BAT
CHAPTER 14 NOTES.pdf

# 2 additional contributed capital includes the amounts

• 14

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2. Additional contributed capital: Includes the amounts paid over par value. Results only if par value exists. Presentation Bob Inc.: - Preferred shares section discloses that the dividend rate is \$9 per annum - 10,000 shares of no par value have been authorized - 6000 preferred shares issued - Average issue price is \$770,000 / 6000 issued preferred shares = \$128.33 - Common shares have \$5 stated value - Unlimited amount of shares - 400,000 have been issued - Average issue price is ((\$2,000,000 + \$860,000) / 400,000) = \$7.15 d

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Using the Information in the Financial Statements Two important ratios come from partial balance sheet: return on equity ratio and book value per share Return on Equity Return on equity also known as return on investment. Ratio measures how many dollars are earned for each dollar invested by shareholders. Net Income / Average Shareholders’ Equity = Return on Equity (%) Book Value Per Share Represents the equity a common shareholder has in the net assets of the corporation from owning one share. Net assets (assets less liabilities) of a corporation equal total shareholders’ equity. Formula for when company has one class of shares: Total Shareholders’ Equity / No. Common shares = Book Value per share Since preferred shareholders have first claim on net assets, their equity must be deducted from total shareholders’ equity to calculate equity that applies to common shares. Includes following steps: 1. Calculate the preferred shareholders’ equity . The equity is equal to the sum of legal capital of the preferred shares plus any dividends in arrears. 2. Determine shareholders’ equity . Subtract preferred shareholders’ equity from total shareholders’ equity. 3. Determine book value per common share . Divide common shareholders’ equity by the number of common shares. The book value per preferred share is calculated by dividing the preferred shareholders’ equity by number of preferred shares.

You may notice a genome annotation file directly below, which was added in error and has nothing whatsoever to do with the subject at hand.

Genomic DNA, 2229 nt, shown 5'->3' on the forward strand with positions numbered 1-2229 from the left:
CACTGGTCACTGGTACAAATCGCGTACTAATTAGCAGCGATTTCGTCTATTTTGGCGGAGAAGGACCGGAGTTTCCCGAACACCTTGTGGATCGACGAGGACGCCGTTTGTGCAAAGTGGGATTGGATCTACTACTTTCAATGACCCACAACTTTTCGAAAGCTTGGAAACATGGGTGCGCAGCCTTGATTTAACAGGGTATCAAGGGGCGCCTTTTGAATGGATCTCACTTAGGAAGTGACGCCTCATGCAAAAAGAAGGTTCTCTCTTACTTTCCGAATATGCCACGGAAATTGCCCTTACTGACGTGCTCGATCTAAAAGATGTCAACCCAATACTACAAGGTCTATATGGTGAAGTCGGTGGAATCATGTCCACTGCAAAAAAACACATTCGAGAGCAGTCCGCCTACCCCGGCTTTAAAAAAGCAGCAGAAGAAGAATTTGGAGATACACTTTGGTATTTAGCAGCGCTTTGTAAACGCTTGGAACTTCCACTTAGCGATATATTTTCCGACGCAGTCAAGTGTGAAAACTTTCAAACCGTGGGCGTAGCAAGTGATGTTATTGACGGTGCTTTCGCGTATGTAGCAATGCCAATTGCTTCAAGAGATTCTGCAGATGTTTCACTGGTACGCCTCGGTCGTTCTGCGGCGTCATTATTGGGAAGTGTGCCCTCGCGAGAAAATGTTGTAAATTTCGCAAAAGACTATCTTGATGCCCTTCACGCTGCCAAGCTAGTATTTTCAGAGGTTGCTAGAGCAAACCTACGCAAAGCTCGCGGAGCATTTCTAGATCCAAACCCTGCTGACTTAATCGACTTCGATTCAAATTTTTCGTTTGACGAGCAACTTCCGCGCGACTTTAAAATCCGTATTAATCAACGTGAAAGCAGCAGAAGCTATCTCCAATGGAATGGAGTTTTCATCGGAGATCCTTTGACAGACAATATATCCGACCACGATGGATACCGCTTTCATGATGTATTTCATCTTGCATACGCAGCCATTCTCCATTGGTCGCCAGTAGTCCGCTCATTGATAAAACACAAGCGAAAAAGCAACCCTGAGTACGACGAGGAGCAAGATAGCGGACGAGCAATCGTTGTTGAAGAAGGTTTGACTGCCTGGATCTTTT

Book Value versus Market Value Book value per share and market value rarely same. Book value is based on recorded historical costs. Market value reflects subjective judgements of shareholders and potential investors about company’s future earnings and dividends.

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• Summer '14
• staff
• Shareholders’ Equity

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